Denial: Self-Deception, False Beliefs, and the Origins of the Human Mind
Denial presents a radical new theory on the origins of our species. It was not, the authors argue, a biological leap that set humanity apart from other species, but a psychological one: namely, the uniquely human ability to deny reality in the face of inarguable evidence-including the willful ignorance of our own inevitable deaths. As a consequence of this evolutionary quirk we now deny any aspects of reality that are not to our liking--we smoke cigarettes, eat unhealthy foods, and avoid exercise, knowing these habits are a prescription for an early death. And so what has worked to establish our species could be our undoing if we continue to deny the consequences of unrealistic approaches to everything from personal health to financial risk-taking to climate change. On the other hand reality-denial affords us many valuable attributes, such as optimism, confidence, and courage in the face of long odds. Denial offers a powerful warning about the dangers inherent in our remarkable ability to ignore reality-a gift that will either lead to our downfall, or continue to be our greatest asset.
Heart of Darkness: Unraveling the Mysteries of the Invisible Universe
Over the past thirty years, scientists have learned that two little-understood components--dark matter and dark energy--comprise most of the known cosmos, explain the growth of all cosmic structure, and hold the key to the universe's fate. From humankind's early attempts to comprehend Earth's place in the solar system, to astronomers' exploration of the Milky Way galaxy and the realm of the nebulae beyond, to the detection of the primordial fluctuations of energy from which all subsequent structure developed, this book explains the physics and the history of how the current model of our universe arose and has passed every test hurled at it by the skeptics. Throughout this rich story, an essential theme is emphasized: how three aspects of rational inquiry--the application of direct measurement and observation, the introduction of mathematical modeling, and the requirement that hypotheses should be testable and verifiable--guide scientific progress and underpin our modern cosmological paradigm.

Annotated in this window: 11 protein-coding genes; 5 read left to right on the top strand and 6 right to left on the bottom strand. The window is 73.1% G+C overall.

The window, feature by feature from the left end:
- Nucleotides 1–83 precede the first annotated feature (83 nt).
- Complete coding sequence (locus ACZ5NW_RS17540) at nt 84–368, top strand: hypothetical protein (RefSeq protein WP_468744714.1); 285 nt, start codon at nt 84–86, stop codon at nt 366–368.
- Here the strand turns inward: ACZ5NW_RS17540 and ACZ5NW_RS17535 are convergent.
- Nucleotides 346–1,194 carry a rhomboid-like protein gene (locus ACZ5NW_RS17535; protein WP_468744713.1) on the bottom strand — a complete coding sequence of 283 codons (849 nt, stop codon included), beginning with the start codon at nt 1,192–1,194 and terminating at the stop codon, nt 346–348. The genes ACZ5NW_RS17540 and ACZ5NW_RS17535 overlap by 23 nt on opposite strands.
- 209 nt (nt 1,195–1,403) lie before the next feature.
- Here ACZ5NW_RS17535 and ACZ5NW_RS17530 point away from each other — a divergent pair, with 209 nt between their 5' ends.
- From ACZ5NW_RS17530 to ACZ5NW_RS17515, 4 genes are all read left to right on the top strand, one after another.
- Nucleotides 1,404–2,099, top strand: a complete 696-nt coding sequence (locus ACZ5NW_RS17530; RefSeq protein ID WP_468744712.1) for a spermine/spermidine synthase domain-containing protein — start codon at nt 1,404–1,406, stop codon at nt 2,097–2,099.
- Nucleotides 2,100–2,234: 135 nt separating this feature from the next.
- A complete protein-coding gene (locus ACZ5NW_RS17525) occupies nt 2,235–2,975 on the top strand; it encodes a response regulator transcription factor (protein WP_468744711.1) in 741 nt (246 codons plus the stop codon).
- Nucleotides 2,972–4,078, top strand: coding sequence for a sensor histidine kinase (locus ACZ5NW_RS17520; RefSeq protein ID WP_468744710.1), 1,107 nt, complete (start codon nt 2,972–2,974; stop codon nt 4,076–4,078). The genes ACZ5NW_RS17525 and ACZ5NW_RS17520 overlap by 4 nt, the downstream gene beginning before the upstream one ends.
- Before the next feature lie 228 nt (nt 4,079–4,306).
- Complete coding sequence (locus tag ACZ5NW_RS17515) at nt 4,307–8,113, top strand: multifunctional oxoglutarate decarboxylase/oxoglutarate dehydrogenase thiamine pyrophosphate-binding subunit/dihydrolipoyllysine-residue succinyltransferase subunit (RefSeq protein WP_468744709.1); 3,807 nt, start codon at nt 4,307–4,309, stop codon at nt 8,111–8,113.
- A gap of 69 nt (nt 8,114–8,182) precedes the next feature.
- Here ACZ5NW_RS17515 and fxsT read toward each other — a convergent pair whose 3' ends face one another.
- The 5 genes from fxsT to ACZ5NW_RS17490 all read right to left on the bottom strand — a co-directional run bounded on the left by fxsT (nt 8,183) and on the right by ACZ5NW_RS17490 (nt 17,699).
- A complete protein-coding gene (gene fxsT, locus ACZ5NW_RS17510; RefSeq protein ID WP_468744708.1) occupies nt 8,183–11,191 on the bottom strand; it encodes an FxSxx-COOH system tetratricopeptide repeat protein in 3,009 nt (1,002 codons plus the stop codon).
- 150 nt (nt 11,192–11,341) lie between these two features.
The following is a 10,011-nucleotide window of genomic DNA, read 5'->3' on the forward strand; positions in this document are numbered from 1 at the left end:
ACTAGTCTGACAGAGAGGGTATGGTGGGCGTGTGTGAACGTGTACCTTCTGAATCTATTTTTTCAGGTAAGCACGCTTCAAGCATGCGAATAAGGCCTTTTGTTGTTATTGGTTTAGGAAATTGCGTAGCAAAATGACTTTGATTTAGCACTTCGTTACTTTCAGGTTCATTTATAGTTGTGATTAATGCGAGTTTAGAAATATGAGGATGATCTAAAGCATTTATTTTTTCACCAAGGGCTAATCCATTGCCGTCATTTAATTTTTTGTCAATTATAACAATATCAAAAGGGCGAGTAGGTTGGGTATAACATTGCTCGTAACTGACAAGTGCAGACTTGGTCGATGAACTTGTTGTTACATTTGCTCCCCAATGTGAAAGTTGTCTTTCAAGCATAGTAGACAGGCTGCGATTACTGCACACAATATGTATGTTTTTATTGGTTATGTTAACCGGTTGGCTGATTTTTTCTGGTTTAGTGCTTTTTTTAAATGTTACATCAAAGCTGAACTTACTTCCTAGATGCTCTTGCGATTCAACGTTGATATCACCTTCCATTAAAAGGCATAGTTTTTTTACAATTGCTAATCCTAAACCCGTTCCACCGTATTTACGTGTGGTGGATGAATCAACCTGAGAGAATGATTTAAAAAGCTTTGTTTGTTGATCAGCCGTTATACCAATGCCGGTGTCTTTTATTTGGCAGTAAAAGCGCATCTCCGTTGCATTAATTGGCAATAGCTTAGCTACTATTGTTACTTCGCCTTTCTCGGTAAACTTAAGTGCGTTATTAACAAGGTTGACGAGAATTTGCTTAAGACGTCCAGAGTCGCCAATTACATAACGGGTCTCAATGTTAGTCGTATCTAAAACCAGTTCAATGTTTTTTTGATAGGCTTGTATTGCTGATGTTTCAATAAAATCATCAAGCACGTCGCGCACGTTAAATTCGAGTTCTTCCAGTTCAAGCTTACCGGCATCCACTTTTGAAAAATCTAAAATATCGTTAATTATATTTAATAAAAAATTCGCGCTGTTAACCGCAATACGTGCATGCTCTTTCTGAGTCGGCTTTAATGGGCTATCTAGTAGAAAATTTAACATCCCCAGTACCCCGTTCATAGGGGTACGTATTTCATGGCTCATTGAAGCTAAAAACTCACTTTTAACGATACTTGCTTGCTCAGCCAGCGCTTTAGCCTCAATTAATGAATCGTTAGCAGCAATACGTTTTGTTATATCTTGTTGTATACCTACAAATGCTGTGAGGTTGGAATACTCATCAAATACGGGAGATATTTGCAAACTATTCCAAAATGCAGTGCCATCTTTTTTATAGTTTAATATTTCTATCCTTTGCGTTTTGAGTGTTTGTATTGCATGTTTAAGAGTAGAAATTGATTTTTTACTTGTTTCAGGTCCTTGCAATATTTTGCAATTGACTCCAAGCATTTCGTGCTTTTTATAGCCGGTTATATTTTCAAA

Plato at the Googleplex: Why Philosophy Won't Go Away
Is philosophy obsolete? Are the ancient questions still relevant in the age of cosmology and neuroscience, not to mention crowd-sourcing and cable news? The acclaimed philosopher and novelist Rebecca Newberger Goldstein provides a dazzlingly original plunge into the drama of philosophy, revealing its hidden role in today’s debates on religion, morality, politics, and science. At the origin of Western philosophy stands Plato, who got about as much wrong as one would expect from a thinker who lived 2,400 years ago. But Plato’s role in shaping philosophy was pivotal. On her way to considering the place of philosophy in our ongoing intellectual life, Goldstein tells a new story of its origin, re-envisioning the extraordinary culture that produced the man who produced philosophy.
The Bonobo and the Atheist: In Search of Humanism Among the Primates
For many years, esteemed primatologist Frans de Waal has observed chimpanzees soothe distressed neighbors and bonobos share their food. Now he delivers fascinating fresh evidence for the seeds of ethical behavior in primate societies that further cements the case for the biological origins of human fairness. Interweaving vivid tales from the animal kingdom with thoughtful philosophical analysis, de Waal seeks a bottom-up explanation of morality that emphasizes our connection with animals. In doing so, he explores for the first time the implications of his work for our understanding of modern religion and shows that moral behavior does not begin and end with religion but is in fact a product of evolution.


Join Metanexus Today

Metanexus fosters a growing international network of individuals and groups exploring the dynamic interface between cosmos, nature and culture. Membership is open to all. Join Now!